Paclitaxel is FDA-approved and has been used successfully to treat several cancers, including bladder cancer, breast cancer, non-small cell lung cancer, and cervical cancer. However, it has received mixed reviews when treating mesothelioma. Researchers believe paclitaxel will be most effective when combined with surgery, radiation therapy, and other chemotherapy agents. Doctors hope to see more promising results for mesothelioma when used as part of a multimodal treatment plan.
How Paclitaxel Works
Paclitaxel is administered by intravenous infusion, and treats cancer systemically. It is routinely given every three weeks for six cycles. However, the duration and amount of paclitaxel treatment is dependent upon patient response, side effects, and other factors.
Paclitaxel, an antimicrotubule agent, kills cancer cells by binding to proteins called microtubules. Microtubules are necessary for cell division. By binding to these special proteins, paclitaxel stops the cancer cells from dividing which results in cell death.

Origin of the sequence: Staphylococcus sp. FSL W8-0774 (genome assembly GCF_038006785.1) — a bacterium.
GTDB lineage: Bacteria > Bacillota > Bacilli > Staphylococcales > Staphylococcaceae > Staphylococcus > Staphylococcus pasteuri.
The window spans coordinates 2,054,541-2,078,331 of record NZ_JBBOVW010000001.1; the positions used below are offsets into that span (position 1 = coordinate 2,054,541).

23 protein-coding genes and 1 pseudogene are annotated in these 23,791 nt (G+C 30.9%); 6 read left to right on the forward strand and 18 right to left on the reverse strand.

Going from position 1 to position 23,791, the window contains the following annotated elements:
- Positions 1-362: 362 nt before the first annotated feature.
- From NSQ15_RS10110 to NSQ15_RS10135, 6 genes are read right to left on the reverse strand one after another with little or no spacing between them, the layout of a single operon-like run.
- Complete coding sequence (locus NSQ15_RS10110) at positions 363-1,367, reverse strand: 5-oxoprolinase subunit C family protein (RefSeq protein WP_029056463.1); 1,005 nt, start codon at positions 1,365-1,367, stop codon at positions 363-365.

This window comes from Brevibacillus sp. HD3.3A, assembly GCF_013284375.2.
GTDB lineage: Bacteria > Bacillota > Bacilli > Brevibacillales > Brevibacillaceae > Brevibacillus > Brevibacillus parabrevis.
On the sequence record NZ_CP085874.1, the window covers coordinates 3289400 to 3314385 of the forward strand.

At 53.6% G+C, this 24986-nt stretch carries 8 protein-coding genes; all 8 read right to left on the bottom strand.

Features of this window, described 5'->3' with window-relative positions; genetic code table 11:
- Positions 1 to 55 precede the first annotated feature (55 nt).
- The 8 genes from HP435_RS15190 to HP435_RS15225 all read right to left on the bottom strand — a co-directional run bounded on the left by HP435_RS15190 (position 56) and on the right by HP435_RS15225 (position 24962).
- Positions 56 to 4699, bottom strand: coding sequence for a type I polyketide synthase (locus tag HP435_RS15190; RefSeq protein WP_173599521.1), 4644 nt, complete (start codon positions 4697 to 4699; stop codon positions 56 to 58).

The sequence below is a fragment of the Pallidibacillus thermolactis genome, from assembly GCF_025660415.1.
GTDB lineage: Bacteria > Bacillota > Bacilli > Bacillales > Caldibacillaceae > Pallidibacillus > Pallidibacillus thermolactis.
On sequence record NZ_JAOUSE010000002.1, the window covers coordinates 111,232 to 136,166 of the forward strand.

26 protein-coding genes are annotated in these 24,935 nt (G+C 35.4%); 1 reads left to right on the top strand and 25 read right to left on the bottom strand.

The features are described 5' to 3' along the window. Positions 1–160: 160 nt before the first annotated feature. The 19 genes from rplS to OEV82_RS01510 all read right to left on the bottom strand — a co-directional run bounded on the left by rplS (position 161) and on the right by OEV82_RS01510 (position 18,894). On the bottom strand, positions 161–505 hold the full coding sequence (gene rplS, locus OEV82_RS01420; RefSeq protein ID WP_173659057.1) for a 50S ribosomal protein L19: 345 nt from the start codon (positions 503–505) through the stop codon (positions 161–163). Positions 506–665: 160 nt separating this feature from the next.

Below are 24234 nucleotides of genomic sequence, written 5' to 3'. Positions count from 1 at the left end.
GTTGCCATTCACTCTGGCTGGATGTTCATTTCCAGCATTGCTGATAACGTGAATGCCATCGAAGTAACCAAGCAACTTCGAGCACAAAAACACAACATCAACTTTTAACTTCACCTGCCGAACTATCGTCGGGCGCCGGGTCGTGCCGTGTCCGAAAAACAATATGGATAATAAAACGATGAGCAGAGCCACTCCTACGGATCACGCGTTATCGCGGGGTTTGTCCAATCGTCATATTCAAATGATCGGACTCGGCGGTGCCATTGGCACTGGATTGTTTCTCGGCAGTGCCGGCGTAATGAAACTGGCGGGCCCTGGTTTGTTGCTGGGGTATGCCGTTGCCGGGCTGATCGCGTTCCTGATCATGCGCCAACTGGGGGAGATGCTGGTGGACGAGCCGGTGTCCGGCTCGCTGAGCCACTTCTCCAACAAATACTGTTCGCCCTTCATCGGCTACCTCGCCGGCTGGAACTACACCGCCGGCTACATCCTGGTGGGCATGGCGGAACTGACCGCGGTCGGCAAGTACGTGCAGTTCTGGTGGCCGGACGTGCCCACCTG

Common side effects include:
- Hair loss
- Mouth sores
More rare but dangerous side effects include:
- Numbness in hands and feet
- Chest pain
- Slowed heartbeat
Study Results and Potential Benefits of Paclitaxel
Despite successfully treating other cancers, paclitaxel has had less success when treating mesothelioma. Studies performed in the early 1990s indicated no increase in lifespan when paclitaxel was used to treat mesothelioma. However, these studies tested paclitaxel as a single chemotherapeutic agent. Repeat studies performed in 1996 and 1999 reported median survival times of nine and six months, respectively.
Current research is evaluating outcomes when paclitaxel is combined with cisplatin or carboplatin. Additional research evaluating whether paclitaxel is effective when combined with surgery, radiation, and other chemotherapeutic agents is also ongoing. Doctors remain hopeful that paclitaxel will play a vital role in treating mesothelioma in the future.